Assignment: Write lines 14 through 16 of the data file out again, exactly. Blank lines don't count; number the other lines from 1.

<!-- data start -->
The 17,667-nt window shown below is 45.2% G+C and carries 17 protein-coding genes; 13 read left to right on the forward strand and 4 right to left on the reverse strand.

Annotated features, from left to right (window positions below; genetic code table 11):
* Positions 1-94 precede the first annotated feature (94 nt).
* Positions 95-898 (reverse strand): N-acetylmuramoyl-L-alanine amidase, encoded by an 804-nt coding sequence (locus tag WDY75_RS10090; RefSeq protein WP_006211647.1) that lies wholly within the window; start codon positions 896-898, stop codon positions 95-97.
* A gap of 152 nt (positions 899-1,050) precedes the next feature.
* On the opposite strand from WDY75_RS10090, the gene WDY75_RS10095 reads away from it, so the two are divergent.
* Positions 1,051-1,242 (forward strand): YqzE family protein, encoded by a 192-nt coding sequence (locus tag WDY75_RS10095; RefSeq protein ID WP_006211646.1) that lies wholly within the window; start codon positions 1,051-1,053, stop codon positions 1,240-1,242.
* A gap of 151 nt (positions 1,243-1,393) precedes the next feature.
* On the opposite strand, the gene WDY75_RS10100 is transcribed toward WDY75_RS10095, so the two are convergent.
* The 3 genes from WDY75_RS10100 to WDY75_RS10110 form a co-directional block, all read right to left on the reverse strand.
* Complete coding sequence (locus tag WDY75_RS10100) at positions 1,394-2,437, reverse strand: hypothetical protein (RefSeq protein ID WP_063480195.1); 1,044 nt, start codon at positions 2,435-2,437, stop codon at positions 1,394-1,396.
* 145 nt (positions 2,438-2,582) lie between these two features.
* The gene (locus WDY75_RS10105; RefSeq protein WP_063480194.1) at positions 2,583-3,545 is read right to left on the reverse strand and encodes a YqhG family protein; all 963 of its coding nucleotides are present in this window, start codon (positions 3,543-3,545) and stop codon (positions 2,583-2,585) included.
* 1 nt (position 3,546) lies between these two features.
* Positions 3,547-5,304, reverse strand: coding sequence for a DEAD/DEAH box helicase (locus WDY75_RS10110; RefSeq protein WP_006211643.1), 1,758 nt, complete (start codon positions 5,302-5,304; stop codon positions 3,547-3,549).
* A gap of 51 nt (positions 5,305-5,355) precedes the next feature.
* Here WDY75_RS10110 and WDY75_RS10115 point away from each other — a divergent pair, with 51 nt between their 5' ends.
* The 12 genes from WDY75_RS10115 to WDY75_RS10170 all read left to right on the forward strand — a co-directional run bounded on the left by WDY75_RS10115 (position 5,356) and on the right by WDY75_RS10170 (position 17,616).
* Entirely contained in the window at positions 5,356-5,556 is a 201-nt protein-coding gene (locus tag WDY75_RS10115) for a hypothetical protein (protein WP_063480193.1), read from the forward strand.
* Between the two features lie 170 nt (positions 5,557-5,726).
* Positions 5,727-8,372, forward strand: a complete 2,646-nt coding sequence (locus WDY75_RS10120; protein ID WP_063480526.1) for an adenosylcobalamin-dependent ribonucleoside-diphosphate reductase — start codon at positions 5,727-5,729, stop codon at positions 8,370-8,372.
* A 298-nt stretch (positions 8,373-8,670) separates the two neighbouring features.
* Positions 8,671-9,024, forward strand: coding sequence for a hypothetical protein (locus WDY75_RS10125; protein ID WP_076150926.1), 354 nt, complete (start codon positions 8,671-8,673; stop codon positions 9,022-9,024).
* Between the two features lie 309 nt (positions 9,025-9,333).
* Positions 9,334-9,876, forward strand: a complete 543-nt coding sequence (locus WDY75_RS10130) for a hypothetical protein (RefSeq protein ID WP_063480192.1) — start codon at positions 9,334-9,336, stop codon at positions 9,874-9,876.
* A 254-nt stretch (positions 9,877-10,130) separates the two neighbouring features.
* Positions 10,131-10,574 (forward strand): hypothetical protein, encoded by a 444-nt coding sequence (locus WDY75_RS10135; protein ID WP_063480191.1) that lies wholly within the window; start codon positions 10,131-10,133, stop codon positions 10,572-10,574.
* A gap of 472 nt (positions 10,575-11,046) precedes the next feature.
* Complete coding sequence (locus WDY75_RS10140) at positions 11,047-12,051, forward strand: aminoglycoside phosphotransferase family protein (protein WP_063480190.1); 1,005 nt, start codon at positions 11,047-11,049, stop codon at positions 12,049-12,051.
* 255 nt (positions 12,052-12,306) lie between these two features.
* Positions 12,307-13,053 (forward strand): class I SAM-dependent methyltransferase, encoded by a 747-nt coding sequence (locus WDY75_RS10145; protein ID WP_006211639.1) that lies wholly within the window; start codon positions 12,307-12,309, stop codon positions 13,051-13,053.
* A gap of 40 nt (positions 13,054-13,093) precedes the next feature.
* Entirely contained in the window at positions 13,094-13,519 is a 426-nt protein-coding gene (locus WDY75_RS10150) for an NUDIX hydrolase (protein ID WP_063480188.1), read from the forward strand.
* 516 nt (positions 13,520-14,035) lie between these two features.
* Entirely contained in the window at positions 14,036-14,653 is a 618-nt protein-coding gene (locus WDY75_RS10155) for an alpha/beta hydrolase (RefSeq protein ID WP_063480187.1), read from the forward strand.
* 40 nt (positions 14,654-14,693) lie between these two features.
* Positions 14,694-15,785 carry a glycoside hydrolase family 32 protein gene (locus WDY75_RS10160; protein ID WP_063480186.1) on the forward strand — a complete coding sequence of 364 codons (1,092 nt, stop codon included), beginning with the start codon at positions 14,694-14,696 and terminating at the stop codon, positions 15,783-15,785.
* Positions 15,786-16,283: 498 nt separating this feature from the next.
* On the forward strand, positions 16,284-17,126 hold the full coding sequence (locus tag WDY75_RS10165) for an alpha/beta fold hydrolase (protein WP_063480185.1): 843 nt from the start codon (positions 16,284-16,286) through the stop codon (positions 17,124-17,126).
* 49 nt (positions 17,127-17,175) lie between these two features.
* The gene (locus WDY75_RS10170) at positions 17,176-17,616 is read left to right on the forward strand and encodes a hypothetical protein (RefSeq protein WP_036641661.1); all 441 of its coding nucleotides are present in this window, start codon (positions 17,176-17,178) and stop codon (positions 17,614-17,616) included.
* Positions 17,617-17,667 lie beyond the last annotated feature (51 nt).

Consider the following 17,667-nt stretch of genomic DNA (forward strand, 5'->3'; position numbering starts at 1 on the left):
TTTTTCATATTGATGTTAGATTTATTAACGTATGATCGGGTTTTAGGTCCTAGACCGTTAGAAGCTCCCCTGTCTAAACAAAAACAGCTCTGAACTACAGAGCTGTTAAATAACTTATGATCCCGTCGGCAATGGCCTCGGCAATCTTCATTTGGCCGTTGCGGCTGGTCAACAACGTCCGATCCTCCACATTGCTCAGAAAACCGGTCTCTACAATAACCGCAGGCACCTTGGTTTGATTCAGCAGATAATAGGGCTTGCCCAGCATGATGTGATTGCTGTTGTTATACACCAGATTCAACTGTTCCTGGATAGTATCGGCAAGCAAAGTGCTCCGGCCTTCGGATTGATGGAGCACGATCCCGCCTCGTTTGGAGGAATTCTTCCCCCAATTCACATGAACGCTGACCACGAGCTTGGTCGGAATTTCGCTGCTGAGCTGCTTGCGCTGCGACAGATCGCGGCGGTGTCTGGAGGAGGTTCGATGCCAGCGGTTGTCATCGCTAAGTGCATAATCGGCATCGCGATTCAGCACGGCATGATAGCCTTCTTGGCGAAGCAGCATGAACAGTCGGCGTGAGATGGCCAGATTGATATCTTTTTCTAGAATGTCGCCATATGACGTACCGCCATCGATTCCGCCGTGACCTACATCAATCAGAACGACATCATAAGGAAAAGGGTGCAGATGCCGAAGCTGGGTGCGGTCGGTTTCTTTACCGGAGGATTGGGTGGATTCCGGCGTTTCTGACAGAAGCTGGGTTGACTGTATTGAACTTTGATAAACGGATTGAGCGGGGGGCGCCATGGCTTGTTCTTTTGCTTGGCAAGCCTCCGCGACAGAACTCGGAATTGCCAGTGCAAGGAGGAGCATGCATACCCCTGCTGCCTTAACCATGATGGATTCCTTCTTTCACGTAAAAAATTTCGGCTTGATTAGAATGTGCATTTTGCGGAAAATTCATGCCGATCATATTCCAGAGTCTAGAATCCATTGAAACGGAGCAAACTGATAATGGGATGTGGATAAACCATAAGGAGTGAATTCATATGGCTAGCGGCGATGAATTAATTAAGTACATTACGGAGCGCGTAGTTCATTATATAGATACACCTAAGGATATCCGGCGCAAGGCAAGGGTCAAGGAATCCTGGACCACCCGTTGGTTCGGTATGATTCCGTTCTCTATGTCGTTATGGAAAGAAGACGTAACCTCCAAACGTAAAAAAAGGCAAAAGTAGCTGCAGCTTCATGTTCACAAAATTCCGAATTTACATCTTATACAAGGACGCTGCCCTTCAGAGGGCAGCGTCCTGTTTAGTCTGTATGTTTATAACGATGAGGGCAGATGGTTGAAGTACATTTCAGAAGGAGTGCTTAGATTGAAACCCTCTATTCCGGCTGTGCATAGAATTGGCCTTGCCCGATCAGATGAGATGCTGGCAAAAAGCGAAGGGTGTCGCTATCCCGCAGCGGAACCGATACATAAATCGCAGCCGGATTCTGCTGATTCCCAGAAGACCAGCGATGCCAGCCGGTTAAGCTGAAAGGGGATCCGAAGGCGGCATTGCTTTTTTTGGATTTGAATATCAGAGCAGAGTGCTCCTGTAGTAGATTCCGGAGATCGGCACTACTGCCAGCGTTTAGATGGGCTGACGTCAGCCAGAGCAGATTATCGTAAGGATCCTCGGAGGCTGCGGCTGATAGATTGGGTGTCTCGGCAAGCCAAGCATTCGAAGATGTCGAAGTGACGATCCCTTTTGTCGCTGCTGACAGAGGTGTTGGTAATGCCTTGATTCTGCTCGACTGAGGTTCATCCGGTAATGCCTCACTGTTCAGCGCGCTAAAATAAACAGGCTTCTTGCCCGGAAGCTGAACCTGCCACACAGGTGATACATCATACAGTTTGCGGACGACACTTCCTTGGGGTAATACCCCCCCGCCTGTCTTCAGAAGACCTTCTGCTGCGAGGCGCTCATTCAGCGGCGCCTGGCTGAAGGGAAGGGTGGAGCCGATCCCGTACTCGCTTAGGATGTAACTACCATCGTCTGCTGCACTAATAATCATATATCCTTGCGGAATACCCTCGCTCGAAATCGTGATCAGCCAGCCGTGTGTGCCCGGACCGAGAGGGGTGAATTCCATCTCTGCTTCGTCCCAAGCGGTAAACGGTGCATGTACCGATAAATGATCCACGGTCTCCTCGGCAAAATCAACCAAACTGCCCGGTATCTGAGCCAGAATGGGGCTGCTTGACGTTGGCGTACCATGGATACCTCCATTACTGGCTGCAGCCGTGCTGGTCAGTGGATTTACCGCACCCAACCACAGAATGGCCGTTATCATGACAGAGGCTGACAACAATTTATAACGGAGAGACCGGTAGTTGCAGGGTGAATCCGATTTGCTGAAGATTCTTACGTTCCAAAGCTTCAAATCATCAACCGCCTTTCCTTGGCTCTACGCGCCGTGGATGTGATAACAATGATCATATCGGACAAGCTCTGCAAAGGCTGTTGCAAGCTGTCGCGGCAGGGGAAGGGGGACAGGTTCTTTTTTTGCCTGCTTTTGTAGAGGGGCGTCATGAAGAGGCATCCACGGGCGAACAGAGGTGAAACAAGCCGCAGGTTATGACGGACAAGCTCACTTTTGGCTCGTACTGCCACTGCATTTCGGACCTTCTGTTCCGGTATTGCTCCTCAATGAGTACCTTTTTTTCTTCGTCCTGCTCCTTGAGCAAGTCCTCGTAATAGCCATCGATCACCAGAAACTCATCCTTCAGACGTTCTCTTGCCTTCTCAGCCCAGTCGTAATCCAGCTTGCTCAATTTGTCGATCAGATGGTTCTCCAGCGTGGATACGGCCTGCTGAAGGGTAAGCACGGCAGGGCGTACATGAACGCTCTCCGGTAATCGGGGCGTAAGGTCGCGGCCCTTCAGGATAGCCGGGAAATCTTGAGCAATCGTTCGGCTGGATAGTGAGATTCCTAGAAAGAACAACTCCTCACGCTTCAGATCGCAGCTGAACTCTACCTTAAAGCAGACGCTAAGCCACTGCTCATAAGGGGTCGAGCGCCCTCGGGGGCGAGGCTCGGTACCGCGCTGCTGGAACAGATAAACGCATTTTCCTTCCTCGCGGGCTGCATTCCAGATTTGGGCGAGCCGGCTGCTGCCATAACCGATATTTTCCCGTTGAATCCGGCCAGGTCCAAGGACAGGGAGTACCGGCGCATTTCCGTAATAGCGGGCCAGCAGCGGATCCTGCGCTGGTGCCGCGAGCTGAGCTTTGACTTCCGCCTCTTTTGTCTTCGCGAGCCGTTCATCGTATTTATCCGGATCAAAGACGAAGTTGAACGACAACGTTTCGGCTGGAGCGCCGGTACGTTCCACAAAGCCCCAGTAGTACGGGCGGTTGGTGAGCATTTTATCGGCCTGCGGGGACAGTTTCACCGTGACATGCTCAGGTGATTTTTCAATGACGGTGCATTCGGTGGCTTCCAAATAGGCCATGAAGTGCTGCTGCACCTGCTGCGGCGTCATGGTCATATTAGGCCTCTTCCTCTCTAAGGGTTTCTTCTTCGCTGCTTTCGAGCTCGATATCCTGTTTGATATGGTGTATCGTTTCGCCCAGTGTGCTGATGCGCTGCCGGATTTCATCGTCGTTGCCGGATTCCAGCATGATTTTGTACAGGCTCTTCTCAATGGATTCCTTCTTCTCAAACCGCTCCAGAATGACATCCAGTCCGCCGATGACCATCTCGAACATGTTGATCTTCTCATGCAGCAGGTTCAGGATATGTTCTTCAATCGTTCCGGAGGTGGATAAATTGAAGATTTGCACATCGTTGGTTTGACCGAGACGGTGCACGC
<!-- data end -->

* 1 nt (position 3,546) lies between these two features.
* Positions 3,547-5,304, reverse strand: coding sequence for a DEAD/DEAH box helicase (locus WDY75_RS10110; RefSeq protein WP_006211643.1), 1,758 nt, complete (start codon positions 5,302-5,304; stop codon positions 3,547-3,549).
* A gap of 51 nt (positions 5,305-5,355) precedes the next feature.